Stelter Guest: Tucker, Ingraham & Shapiro Parrot White Supremacists

On Sunday’s Reliable Sources on CNN, Brian Stelter brought on leftist journalist Wesley Lowery to discuss what they describe as extremist content online and in media that inspired the shooter in Saturday’s mass shooting at a Buffalo grocery store. Lowery proceeded to accuse Fox News hosts Tucker Carlson and Laura Ingraham, and conservative podcaster Ben Shapiro of parroting white supremacist talking points. 

“There is a complex conspiracy theory that’s as old as our American society in which white Americans are being told, being poisoned through the internet but also through some relatively mainstream media organizations on the right, being told that they are facing a demographic crisis and they have to stand up for themselves” Lowery wailed. 

Stelter jumped in and sought to clarify who he was referring to: “let’s just be clear, Wes, you’re talking about Tucker Carlson, you’re talking about Laura Ingraham, you’re talking about the biggest stars on Fox News.” He then asked if it’s ‘too simplistic to reduce this to a single television show though?”

Lowery agreed but proceeded to double down on his smears against conservartive media, claiming “the stuff Tucker and Laura Ingraham say every night could be written by white supremacists very often.” 

 

 

Lowery continued his outright lies against Carlson and Shaprio by claiming “there is a section of this manifesto where the shooter starts talking about people always say diversity is strength. How is it strength? I can hear it in Tucker’s voice. He says this all the time, right? But the Ben Shapiros of the world say this.”

According to Lowery, Republican Presidents and politicians are responsible for spreading hatred over their focus on illegal immigration bemoaning how “it’s something Republicans have seized upon” adding that “It’s something that in our rhetoric and in our conversation very often mainstream political forces have been remarkably irresponsible in the language they’ve used around immigration and around race in ways that have fueled and empowered white supremacists.”  

Proving just how absurd his arguments are, he even claimed conservatives pointing out George Soros’s detrimental effect on our politics is somehow spreading hatred “about Jewish people, about black people. The way George Soros’ name is thrown around, the way people talk about immigrants & crime. All of these things play into racist, white supremacist tropes.” 

So basically, his argument boils down to any conservative political attack spreads racial and religious hatred and inspires violence. This is the kind of commentary you can expect from Brian Stelter’s reliably liberal Reliable Sources.

This segment was made possible by LifeLock. Their information is linked. 

To read the relevant transcript click “expand”:

CNN’s Reliable Sources
5/15/2022
11:05:02 a.m. Eastern 

WESLEY LOWERY: There is a complex conspiracy theory that’s as old as our American society in which white Americans are being told, being poisoned through the internet but also through some relatively mainstream media organizations on the right, being told that they are facing a demographic crisis and they have to stand up for themselves.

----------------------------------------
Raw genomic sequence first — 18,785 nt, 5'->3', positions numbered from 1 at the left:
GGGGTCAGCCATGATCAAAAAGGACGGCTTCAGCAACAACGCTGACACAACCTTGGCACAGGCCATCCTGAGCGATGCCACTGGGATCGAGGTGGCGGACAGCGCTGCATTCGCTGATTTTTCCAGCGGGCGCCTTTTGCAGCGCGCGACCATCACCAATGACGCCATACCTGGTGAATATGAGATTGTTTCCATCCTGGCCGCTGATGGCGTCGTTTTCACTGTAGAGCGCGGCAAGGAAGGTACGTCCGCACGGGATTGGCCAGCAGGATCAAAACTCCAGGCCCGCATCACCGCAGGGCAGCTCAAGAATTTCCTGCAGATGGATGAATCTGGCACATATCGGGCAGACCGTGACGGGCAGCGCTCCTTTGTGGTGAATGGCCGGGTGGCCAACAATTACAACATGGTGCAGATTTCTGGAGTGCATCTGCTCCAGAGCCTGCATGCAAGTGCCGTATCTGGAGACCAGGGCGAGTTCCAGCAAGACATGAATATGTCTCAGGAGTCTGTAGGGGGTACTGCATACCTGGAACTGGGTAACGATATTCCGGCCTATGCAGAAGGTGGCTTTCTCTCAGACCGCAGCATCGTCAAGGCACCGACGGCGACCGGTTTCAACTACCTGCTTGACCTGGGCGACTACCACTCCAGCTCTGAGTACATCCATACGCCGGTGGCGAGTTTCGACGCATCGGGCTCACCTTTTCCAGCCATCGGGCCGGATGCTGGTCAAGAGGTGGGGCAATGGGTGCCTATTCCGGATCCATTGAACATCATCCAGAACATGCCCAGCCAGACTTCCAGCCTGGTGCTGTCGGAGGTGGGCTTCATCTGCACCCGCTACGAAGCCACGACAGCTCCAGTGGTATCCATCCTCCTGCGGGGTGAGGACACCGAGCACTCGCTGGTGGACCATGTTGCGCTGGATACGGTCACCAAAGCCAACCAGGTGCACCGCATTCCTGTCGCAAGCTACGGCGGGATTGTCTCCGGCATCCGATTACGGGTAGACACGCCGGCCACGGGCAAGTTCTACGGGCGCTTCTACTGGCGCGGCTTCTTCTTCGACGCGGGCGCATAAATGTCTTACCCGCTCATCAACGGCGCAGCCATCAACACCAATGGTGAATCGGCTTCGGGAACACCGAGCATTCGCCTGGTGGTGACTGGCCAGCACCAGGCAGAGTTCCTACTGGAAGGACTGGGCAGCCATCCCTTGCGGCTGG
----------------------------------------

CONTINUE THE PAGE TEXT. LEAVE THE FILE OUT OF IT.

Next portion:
BRIAN STELTER: And let’s just be clear, Wes, you’re talking about Tucker Carlson, you’re talking about Laura Ingraham, you’re talking about the biggest stars on Fox News. Is it too simplistic to reduce this to a single television show though? 

LOWERY: Yes! 

STELTER: I’m seeing it a lot on social media, just blaming Fox, just blaming Tucker and I think there’s a lot of blame to go around. 

LOWERY: There’s a ton. I mean look, let’s be clear. The stuff Tucker and Laura Ingraham say every night could be written by white supremacists very often. There is a section of this manifesto where the shooter starts talking about people always say diversity is strength. How is it strength? I can hear it in Tucker’s voice. He says this all the time, right? But the Ben Shapiros of the world say this, there’s a big chunk about the idea of genetic differences that could’ve been pulled from an Andrew Sullivan column. 

There are plenty of people in our politics, in our media who advance these ideas and advance them frequently. But beyond that though, I do think the point we’re making here is right, you cannot simplify this specifically just to a specific network or even specific online spaces. We have to have a conversation about our political rhetoric in our country. 

Immigration for the last several decades has been the most salient topic in our politics. It’s what Donald Trump rode into power. It’s something Republicans have seized upon. It’s something that in our rhetoric and in our conversation very often mainstream political forces have been remarkably irresponsible in the language they’ve used around immigration and around race in ways that have fueled and empowered white supremacists. Again, it’s not just people on the far right. We’re talking on CNN where for years Lou Dobbs was given an hour every night to say some pretty racist things about immigrants at the heart of this conversation. And so I think it’s something we have to take seriously because when we take it seriously, it forces us to actually consider the words we use, especially when we’re advancing stereotypes about immigrants, about Jewish people, about black people. The way George Soros’ name is thrown around, the way people talk about immigrants & crime. All of these things play into racist, white supremacist tropes.

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